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A Time for Mercy (Jake Brigance Book 3) Kindle Edition
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|Length: 465 pages||Word Wise: Enabled||Enhanced Typesetting: Enabled|
|Page Flip: Enabled||
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|Book 3 of 3 in Jake Brigance|
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“Textbook Grisham—and that’s a compliment…a briskly paced legal drama, with just the right amount of suspense, conflict, plot twists, and courtroom theatrics.”—St. Louis Post-Dispatch
--This text refers to the hardcover edition.
- File size : 2383 KB
- Word Wise : Enabled
- Print length : 465 pages
- Publication date : October 13, 2020
- Publisher : Doubleday (October 13, 2020)
- Language: : English
- ASIN : B087PKF9LZ
- Text-to-Speech : Enabled
- X-Ray : Enabled
- Enhanced typesetting : Enabled
- Lending : Not Enabled
- Best Sellers Rank: #12 in Kindle Store (See Top 100 in Kindle Store)
- Customer Reviews:
Top reviews from the United States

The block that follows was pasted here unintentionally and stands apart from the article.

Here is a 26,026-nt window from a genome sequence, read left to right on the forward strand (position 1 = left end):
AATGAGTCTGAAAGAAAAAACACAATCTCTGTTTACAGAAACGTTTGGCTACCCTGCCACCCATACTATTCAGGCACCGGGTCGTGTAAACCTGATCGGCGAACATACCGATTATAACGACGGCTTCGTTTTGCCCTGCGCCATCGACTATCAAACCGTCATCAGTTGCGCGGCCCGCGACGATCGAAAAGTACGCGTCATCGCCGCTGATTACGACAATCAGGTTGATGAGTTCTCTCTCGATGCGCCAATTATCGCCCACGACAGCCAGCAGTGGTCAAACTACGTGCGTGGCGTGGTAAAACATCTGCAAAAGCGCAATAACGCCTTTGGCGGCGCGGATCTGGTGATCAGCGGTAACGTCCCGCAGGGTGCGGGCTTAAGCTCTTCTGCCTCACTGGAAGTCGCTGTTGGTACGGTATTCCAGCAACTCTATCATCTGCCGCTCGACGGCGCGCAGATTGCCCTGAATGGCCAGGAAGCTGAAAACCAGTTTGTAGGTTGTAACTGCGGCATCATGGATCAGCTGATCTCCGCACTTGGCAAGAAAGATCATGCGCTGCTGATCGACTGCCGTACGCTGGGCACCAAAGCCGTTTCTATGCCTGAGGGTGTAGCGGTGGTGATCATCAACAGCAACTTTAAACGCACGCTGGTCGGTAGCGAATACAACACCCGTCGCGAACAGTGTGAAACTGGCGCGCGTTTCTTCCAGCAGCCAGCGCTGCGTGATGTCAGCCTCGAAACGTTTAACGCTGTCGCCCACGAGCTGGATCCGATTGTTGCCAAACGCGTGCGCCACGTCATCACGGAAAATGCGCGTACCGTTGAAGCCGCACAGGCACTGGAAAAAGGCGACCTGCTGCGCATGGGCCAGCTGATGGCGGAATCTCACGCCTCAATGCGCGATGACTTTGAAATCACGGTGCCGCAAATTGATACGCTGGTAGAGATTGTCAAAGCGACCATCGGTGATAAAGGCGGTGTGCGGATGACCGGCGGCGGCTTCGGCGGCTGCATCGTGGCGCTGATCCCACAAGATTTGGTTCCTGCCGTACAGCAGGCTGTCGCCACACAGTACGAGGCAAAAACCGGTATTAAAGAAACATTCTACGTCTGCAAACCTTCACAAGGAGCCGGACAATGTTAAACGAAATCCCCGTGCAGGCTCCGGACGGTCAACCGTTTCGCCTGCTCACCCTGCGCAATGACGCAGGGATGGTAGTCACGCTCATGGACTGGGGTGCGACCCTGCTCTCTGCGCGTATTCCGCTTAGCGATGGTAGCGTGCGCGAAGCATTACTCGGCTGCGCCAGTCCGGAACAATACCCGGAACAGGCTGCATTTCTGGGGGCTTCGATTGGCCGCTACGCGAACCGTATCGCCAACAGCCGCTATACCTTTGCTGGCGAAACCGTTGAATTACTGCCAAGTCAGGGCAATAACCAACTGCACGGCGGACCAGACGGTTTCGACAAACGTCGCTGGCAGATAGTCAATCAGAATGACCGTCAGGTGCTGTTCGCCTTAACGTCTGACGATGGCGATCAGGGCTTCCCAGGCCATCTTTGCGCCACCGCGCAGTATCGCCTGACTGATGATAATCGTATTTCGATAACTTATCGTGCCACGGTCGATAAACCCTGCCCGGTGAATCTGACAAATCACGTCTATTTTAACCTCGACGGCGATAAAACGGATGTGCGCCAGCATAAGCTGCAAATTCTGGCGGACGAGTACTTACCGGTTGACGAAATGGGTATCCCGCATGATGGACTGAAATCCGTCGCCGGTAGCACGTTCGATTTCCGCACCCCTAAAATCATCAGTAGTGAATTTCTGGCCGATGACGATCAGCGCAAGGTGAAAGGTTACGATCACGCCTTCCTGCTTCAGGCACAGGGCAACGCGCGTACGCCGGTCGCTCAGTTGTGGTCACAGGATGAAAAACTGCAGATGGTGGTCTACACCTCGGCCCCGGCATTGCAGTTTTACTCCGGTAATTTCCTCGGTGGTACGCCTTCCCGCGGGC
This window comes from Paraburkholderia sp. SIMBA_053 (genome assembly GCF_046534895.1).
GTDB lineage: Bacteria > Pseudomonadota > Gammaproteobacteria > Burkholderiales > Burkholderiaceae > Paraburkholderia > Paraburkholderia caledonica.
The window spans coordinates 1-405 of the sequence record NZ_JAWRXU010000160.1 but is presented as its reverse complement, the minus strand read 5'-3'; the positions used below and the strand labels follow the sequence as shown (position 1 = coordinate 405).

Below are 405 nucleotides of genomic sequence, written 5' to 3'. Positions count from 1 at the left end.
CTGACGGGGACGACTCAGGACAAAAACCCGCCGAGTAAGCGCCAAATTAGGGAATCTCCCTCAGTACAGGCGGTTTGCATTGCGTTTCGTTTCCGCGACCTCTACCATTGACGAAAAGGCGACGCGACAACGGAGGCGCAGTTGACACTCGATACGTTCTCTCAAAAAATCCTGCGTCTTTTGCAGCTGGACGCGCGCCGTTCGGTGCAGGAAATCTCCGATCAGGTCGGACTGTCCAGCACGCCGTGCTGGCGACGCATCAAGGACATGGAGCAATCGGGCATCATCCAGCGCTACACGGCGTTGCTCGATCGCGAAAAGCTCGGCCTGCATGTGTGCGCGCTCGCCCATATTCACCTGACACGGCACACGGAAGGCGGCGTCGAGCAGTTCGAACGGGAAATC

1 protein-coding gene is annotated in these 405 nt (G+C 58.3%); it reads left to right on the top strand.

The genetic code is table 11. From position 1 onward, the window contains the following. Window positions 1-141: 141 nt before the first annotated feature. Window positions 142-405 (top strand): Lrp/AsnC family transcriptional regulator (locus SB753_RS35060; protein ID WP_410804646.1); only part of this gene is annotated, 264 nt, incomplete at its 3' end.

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Welcome back to Clanton, where most of us met Jake, (Carla, Judge Noose, Sheriff Ozzie), in “A Time to Kill” and became fans of his and Grisham. This story is not heavily entrenched with racial issues. In its place are issues of: social class, blue lives, alcoholism, rape, spousal abuse, small town corruption and much more.
There’s no need for me to rehash the plot any more specifically; the synopsis is quite clear and others are sure to do so. What I will mention is Grisham’s extraordinary ability to develop characters. The children in this story have had an horrific, oppressive and abusive existence. They love their mother but her ability to parent is abysmal. The depth of their need and lack is compassionately revealed by Grisham’s careful prose and spot on dialogue.
Grisham’s brilliance is equally evident in the antagonists and there are a few. None of them are great literary figures that readers will refer to for ages to come. These are the baddies that resonate in your soul; that you recognize from your town, neighborhood; God forbid, your family. There’s no superhero performing miraculous feats to conquer these monsters, just nice guys doing the right thing, putting their all on the line at great personal cost; totally inspiring!
The story contains two mysteries and 2 arcs. Consequently, there are two endings, of sorts. This open aspect of the book was rather unique, at least in my experience. My recollection is that Grisham tied up his endings in previous books. Perhaps this happened in the books I took a pass on, (I’d quit reading many of his books due to formulaic fodder), but there are issues purposely left for future purposes. If those volumes are of this caliber and involve the new characters, I’m all about it!